A few strides out of the gate in the Withers Stakes (gr. III) Feb. 7, the one certainty appeared to be that Far From Over would not be the winner. His connections were probably more concerned about whether he was going to return uninjured than where he was going to finish.
Virtually on his knees as he exited the gate, Far From Over was 7 3/4 lengths back after the opening quarter, and after a half he had dropped farther behind Classy Class and El Kabeir as they battled on the lead. A patient ride from Manuel Franco, coupled with Far From Over’s class and determination, began to pay dividends, and the ridgling closed to such effect he had a neck in front at the mile, a margin he widened to 1 1/2 lengths over El Kabeir at the wire.
Far From Over reminds us not to dismiss a horse’s chances in the first few strides, and he also serves as a caution that one shouldn’t be too hasty to judge a young stallion. He is the first stakes winner by Blame, who retired to stud in 2011 at a fee of $35,000, the co-highest of that year’s group. The current season finds Blame standing for $20,000, undoubtedly the result of a first season that saw him finish 12th on the first-crop sire list, getting eight winners from 28 runners (76 named foals).
Of course, a look at Blame’s race record and pedigree makes it very clear he could not have been expected to make a tremendous impact with his juveniles. Blame started just twice at 2, winning a maiden special weight at Keeneland in mid-October. Sidelined early in his 3-year-old season, he returned in the summer to take a Churchill Downs allowance race and the Curlin Stakes at Saratoga before finishing second to a loose-on-the-lead Regal Ransom in the Super Derby (gr. II). Blame closed the year in a manner that suggested he had become a force to reckon with, topping older horses in the Fayette Stakes (gr. II) and Clark Handicap (gr. II). The following season Blame earned champion older male honors, having won four of his five starts—his sole loss coming with a second in the Jockey Club Gold Cup Stakes (gr. I)—including a heart-stopping victory over Zenyatta in the Breeders’ Cup Classic (gr. I).
Blame’s racing career had some parallels with that of his sire, Arch, who won his only start at 2, and did his best work later in his 3-year-old career, taking the grade I Super Derby and Fayette Stakes (gr. II) before injury forced his retirement. Similarly, Blame’s dam, Liable, was unraced at 2, won six times at 3 and 4, earning black type with a second in the A.P. Indy Stakes at Keeneland and a third in the Wild Flower Stakes at Lone Star.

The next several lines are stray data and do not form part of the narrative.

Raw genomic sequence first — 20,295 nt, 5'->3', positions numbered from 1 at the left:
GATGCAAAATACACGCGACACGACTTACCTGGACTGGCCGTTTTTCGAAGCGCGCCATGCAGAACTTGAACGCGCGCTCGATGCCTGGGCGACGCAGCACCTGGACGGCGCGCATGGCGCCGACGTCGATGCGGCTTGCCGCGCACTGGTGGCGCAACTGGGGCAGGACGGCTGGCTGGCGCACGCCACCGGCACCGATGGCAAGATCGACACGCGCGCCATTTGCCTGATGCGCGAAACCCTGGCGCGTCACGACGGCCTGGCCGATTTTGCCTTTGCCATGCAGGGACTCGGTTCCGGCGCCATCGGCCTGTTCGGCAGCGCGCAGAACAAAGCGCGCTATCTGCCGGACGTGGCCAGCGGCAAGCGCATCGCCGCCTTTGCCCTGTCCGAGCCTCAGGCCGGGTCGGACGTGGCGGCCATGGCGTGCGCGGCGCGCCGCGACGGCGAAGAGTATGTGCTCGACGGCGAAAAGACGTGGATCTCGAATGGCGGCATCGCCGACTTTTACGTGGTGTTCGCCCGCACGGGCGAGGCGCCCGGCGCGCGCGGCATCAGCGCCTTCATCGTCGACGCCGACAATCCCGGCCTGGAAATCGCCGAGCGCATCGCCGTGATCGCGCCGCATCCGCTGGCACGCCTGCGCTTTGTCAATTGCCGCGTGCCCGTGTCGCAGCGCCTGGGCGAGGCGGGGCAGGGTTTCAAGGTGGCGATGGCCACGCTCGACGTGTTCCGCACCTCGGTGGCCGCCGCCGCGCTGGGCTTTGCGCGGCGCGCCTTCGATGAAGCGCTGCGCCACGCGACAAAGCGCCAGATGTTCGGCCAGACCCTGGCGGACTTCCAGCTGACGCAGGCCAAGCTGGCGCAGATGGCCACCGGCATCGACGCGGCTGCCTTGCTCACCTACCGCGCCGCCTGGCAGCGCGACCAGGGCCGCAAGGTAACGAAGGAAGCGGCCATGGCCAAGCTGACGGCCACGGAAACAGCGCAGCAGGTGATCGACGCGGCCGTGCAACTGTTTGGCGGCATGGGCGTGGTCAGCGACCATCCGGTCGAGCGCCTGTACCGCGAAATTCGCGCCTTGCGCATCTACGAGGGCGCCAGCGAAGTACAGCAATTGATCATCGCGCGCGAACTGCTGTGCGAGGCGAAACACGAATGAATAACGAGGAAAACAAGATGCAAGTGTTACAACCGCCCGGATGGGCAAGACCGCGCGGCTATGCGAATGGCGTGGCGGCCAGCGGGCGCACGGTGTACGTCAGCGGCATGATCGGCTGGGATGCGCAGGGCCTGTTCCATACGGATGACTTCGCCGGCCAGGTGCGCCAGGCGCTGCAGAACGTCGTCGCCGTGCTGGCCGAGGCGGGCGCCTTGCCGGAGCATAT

It’s interesting to note Far From Over stems from a female line (usually identified with his seventh dam, Betty Derr) that is also responsible for last year’s Kentucky Derby Presented by Yum! Brands (gr. I) winner and Horse of the Year California Chrome (eighth dam Betty Derr), and another of last year’s 3-year-old stars, Bayern (sixth dam Betty Derr). The family has also supplied the 1929 Kentucky Derby victor Clyde Van Dusen, a half brother to Betty Derr, while Betty Derr appears as the granddam of Iron Liege, who defeated a field that included Gallant Man, Bold Ruler, and Round Table in the 1957 Derby. Betty Derr is also the third dam of Swaps, who upset Nashua in the 1955 Kentucky Derby.
Far From Over stems from one of the most prolific branches of the Betty Derr family, that of his fourth dam, the 1983 Kentucky Broodmare of the Year, Courtly Dee. Through her, Far From Over’s female line has a more recent Kentucky Derby link, as his third dam, Aishah, is a sister to Althea, a champion 2-year-old filly who defeated colts in the Arkansas Derby (gr. I) before finishing unplaced as favorite (as an entry with Life’s Magic) in the Derby itself.
Aishah wasn’t on a par with Althea—who has her own part to play in Far From Over’s story—but did win the Rare Perfume Stakes (gr. II). She produced three stakes winners, including Far From Over’s granddam, the grade I-winning Storm Cat mare, Aldiza.
Far From Over is a product of the Arch/A.P. Indy cross (TrueNicks rated A) that has produced two other stakes winners, as well as Blame’s grade II-placed performer No Fault of Mine. More interesting, however, is the pedigrees 4x3 inbreeding to the siblings, Althea and Aishah via the close relatives Aurora (by a son of Northern Dancer), dam of Arch, and Aldiza (by a grandson of Northern Dancer), the granddam of Far From Over.